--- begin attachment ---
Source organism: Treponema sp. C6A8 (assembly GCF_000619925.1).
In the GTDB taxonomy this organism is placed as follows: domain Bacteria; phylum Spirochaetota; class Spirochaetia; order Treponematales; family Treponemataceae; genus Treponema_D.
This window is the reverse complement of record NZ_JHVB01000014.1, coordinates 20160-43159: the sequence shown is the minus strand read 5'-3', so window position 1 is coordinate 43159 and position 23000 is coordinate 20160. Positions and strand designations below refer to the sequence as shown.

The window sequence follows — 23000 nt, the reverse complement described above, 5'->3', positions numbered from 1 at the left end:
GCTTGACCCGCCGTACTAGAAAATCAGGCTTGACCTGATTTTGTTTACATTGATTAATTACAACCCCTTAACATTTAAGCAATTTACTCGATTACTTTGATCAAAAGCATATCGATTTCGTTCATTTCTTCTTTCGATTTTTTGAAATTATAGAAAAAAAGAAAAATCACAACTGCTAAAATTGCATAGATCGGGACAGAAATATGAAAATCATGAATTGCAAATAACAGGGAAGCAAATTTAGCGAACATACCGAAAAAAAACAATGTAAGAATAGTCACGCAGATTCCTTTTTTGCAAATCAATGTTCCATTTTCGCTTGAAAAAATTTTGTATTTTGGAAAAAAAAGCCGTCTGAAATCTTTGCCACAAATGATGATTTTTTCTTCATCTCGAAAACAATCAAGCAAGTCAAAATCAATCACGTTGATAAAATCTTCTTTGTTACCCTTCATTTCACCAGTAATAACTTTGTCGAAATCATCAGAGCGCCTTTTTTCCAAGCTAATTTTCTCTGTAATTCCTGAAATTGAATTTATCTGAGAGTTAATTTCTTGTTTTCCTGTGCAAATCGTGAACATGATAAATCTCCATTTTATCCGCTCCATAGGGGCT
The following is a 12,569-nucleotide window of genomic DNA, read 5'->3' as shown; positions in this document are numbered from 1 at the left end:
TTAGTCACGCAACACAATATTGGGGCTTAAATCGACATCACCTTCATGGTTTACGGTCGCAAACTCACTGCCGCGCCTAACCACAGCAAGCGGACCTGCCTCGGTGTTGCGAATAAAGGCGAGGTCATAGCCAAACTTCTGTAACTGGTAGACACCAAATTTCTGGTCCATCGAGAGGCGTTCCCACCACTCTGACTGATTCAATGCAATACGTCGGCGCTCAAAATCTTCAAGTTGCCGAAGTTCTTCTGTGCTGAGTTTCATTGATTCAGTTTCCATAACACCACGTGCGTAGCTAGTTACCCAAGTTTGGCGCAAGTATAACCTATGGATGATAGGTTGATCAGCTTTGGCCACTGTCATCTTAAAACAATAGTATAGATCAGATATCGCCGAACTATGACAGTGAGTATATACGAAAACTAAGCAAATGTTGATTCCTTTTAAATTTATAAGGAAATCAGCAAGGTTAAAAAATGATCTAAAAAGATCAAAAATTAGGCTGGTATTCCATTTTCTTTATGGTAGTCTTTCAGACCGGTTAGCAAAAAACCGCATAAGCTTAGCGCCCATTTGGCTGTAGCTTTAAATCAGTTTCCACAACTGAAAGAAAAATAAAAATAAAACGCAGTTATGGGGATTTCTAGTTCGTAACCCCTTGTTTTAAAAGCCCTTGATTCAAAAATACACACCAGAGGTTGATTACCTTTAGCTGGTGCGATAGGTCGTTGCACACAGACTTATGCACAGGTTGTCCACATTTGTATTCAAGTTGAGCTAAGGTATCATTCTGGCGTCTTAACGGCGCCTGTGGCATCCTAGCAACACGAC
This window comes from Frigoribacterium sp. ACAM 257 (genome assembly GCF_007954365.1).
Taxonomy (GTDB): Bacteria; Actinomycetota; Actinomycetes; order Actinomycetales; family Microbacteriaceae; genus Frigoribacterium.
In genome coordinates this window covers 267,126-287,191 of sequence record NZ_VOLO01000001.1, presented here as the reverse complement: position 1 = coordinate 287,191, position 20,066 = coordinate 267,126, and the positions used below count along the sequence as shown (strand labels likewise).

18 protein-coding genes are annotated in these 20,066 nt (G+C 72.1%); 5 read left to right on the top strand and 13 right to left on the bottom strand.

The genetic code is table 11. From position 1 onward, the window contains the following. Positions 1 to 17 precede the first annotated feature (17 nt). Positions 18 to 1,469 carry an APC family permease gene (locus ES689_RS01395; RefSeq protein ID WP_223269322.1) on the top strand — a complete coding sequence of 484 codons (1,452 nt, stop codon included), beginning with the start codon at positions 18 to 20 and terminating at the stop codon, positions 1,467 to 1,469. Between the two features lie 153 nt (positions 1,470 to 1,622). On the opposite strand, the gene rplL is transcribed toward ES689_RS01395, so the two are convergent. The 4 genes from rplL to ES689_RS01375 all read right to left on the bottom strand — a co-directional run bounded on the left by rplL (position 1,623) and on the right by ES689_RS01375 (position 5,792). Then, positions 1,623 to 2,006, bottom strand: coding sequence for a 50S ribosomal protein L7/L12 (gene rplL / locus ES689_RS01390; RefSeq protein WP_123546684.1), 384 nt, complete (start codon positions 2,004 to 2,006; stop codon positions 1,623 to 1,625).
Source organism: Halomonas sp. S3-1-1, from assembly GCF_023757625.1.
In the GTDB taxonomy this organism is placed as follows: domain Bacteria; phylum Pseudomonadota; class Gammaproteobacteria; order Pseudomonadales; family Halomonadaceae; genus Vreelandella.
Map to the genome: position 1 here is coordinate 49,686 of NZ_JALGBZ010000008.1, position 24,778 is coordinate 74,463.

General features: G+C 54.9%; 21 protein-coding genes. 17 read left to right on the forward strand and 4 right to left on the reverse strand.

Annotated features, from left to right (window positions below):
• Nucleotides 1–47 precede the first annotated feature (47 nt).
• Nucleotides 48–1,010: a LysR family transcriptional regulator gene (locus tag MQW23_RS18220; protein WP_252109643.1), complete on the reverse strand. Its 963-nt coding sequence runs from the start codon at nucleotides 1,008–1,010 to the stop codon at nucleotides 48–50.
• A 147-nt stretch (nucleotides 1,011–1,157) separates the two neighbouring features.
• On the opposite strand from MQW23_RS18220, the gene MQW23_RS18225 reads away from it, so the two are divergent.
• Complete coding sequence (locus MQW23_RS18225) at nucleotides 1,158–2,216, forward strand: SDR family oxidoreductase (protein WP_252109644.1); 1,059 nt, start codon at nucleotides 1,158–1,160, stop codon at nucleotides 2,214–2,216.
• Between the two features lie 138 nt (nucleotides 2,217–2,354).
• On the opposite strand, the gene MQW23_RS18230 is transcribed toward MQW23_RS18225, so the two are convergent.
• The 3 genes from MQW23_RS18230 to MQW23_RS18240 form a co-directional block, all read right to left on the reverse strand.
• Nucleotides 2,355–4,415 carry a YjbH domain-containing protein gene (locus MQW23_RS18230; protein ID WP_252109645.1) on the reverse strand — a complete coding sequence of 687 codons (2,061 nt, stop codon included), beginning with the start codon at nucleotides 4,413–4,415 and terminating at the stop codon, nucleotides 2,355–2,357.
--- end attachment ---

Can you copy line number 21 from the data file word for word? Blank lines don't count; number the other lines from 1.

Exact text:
• On the opposite strand from MQW23_RS18220, the gene MQW23_RS18225 reads away from it, so the two are divergent.